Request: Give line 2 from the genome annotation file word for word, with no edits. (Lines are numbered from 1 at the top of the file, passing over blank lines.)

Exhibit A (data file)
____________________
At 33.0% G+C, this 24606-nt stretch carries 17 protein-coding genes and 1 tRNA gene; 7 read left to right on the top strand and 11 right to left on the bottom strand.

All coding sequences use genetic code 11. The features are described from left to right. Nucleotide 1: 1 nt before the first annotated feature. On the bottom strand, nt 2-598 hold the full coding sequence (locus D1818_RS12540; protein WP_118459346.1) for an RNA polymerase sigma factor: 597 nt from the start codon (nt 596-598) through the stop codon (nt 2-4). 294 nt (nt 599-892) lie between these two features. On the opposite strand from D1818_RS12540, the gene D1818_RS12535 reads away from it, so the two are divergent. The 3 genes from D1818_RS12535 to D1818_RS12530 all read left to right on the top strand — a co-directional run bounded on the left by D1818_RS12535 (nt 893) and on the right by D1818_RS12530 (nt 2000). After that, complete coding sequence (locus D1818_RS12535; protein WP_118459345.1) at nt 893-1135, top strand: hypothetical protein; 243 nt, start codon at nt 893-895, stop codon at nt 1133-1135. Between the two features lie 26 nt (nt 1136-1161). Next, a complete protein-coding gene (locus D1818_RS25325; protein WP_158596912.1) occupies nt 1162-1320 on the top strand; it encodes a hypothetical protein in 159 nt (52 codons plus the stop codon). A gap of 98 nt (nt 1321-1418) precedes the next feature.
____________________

All coding sequences use genetic code 11. The features are described from left to right. Nucleotide 1: 1 nt before the first annotated feature. On the bottom strand, nt 2-598 hold the full coding sequence (locus D1818_RS12540; protein WP_118459346.1) for an RNA polymerase sigma factor: 597 nt from the start codon (nt 596-598) through the stop codon (nt 2-4). 294 nt (nt 599-892) lie between these two features. On the opposite strand from D1818_RS12540, the gene D1818_RS12535 reads away from it, so the two are divergent. The 3 genes from D1818_RS12535 to D1818_RS12530 all read left to right on the top strand — a co-directional run bounded on the left by D1818_RS12535 (nt 893) and on the right by D1818_RS12530 (nt 2000). After that, complete coding sequence (locus D1818_RS12535; protein WP_118459345.1) at nt 893-1135, top strand: hypothetical protein; 243 nt, start codon at nt 893-895, stop codon at nt 1133-1135. Between the two features lie 26 nt (nt 1136-1161). Next, a complete protein-coding gene (locus D1818_RS25325; protein WP_158596912.1) occupies nt 1162-1320 on the top strand; it encodes a hypothetical protein in 159 nt (52 codons plus the stop codon). A gap of 98 nt (nt 1321-1418) precedes the next feature.